Understanding Obesity During Pregnancy

A pregnant woman measuring her waist
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Pregnancy and weight are something that is often talked about, though most of the discussions tend to center around gaining weight while you are pregnant. Another issue is what happens to a woman and her pregnancy when she starts pregnancy in the overweight or obese categories.

How Obesity Is Defined in Pregnancy

More and more women begin pregnancy already in the overweight or obese categories. Overweight is defined as having a body mass index (BMI) between 25 and 29.9, while obesity is defined as a BMI above 30. These are the same definitions that are used prior to pregnancy. The BMI is typically calculated on the pre-pregnancy weight and not the weight gain in pregnancy.

How Obesity Affects Pregnancy

The very first issue that someone may suffer from when trying to get pregnant while being overweight or obese is trouble conceiving. There are certain women who will suffer from issues with polycystic ovarian syndrome (PCOS), which can cause infertility or trouble getting pregnant. There are also some women who simply have a lower fertility rate called subfertility. This is in addition to the potential risks of impaired fertility from the complications of obesity in general, such as high blood pressure and diabetes.

Once pregnant, there are other potential complications, including increased risk of:

Each of these issues has their own risks associated with them. It can mean that you need to have an increased number of prenatal care visits, that you require medications or closer monitoring. This is one reason why prenatal care is so important and why it is important that it be tailored to you.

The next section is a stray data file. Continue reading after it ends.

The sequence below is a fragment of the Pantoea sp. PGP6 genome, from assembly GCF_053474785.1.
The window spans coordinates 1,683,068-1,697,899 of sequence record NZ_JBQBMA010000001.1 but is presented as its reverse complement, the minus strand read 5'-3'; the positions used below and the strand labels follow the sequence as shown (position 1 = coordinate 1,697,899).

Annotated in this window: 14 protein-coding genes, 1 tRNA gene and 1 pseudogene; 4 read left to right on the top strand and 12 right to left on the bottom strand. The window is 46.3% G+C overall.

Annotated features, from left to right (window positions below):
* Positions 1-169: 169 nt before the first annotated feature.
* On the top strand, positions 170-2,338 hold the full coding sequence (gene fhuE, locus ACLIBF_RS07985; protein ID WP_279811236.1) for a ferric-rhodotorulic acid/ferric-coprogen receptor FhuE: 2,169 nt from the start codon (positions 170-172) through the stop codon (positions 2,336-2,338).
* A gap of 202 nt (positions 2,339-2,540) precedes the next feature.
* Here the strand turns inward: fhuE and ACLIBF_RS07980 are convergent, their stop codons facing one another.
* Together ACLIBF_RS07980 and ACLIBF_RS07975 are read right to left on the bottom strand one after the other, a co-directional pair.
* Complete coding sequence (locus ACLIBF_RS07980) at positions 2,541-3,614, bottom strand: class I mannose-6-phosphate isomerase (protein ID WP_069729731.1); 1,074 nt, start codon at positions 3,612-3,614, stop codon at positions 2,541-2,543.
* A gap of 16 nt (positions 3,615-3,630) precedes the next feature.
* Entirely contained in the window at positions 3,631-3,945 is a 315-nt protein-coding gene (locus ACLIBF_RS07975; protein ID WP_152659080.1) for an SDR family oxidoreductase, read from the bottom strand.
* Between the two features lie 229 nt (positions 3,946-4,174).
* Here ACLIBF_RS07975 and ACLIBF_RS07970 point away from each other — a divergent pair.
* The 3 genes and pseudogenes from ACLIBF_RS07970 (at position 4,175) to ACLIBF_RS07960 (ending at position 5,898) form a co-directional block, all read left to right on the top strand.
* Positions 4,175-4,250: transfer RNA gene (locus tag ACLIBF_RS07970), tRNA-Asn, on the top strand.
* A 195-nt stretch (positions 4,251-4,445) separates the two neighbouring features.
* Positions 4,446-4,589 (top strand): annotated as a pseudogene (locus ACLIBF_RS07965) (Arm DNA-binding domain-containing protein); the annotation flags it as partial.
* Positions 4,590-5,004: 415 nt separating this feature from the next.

Pregnancy Weight Gain 

One thing that is clear: Even if you start pregnancy with more weight than your practitioners would like, it is still important to gain weight in pregnancy. A woman in the obese or overweight category will need to gain less weight for a healthy pregnancy, but weight gain is still encouraged.

For women who are overweight, a weight gain of 15 to 25 pounds is recommended (about two to six and a half pounds in the first trimester, and about a half pound of per week in the second and third trimesters). For women pregnant with twins, this weight gain goal increases to 31 to 50 pounds total.

If you are obese at the start of pregnancy, it is recommended that you gain no more than just over four pounds by the end of the first trimester, and gain only about a half pound a week in the second and third trimesters. The goal is to have a weight gain total between 11 and 20 pounds. If you are expecting twins, that number rises to 25 to 42 pounds total.

Losing Weight While Pregnant